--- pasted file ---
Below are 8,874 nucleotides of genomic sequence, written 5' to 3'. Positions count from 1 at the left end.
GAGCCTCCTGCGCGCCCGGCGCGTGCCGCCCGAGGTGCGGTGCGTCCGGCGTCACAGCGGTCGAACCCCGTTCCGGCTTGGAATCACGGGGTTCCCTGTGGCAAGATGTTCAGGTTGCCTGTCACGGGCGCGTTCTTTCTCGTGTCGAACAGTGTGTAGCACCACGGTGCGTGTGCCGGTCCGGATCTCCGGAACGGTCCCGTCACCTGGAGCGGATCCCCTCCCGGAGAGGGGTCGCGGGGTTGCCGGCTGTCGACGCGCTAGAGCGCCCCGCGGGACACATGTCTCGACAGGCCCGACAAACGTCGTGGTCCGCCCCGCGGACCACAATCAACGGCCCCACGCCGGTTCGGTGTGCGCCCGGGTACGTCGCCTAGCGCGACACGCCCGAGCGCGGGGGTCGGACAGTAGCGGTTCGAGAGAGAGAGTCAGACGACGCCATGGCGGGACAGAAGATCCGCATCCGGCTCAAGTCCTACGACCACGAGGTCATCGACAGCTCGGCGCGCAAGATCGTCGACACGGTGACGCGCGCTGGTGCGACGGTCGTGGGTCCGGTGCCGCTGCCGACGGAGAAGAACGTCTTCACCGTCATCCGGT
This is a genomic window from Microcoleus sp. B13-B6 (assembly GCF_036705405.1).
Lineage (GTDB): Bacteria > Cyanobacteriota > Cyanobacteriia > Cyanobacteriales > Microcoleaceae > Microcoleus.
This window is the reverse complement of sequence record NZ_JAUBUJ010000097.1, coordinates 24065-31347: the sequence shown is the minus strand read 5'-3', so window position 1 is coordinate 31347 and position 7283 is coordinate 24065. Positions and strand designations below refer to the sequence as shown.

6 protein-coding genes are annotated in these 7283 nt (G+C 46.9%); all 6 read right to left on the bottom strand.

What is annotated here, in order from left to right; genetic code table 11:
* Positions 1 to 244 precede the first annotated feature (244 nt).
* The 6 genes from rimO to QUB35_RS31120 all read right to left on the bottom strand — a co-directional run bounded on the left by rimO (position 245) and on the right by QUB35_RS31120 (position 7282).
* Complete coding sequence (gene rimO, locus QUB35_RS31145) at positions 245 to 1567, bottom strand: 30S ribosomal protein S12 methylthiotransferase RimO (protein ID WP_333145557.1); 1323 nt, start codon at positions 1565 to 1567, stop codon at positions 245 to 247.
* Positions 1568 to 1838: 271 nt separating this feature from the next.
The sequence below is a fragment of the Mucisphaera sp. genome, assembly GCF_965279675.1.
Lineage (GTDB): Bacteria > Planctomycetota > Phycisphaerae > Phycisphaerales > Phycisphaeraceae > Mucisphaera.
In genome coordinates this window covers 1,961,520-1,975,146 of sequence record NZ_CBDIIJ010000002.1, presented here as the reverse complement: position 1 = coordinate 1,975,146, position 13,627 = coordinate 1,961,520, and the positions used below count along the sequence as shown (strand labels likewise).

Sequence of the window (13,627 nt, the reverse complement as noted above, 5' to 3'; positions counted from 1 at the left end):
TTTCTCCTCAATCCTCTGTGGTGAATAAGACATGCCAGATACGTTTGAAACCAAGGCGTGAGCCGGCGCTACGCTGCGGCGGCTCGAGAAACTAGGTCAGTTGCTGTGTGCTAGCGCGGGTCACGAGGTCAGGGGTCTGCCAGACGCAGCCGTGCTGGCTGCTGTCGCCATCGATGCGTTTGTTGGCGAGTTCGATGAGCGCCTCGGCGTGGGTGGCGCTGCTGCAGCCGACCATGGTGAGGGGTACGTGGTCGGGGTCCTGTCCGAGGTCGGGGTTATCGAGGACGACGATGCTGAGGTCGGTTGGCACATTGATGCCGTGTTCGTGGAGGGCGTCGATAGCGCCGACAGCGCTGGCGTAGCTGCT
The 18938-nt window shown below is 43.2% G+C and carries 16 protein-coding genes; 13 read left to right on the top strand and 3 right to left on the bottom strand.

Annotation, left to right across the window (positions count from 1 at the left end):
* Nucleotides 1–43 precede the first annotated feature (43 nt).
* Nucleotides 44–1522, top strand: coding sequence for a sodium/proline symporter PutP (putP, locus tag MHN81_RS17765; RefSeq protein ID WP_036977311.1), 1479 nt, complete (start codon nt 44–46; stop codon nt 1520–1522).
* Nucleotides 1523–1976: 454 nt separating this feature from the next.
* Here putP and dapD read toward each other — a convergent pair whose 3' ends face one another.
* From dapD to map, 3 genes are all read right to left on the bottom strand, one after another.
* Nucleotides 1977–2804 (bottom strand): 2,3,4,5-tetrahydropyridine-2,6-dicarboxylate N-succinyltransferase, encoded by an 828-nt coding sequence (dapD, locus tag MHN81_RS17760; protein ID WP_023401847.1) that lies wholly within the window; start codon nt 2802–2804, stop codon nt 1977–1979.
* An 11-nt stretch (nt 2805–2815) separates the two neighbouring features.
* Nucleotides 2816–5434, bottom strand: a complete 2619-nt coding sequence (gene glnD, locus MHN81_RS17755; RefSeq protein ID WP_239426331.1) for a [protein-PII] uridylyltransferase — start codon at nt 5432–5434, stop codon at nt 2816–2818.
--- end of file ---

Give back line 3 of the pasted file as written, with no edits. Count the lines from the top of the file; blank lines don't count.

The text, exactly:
This is a genomic window from Microcoleus sp. B13-B6 (assembly GCF_036705405.1).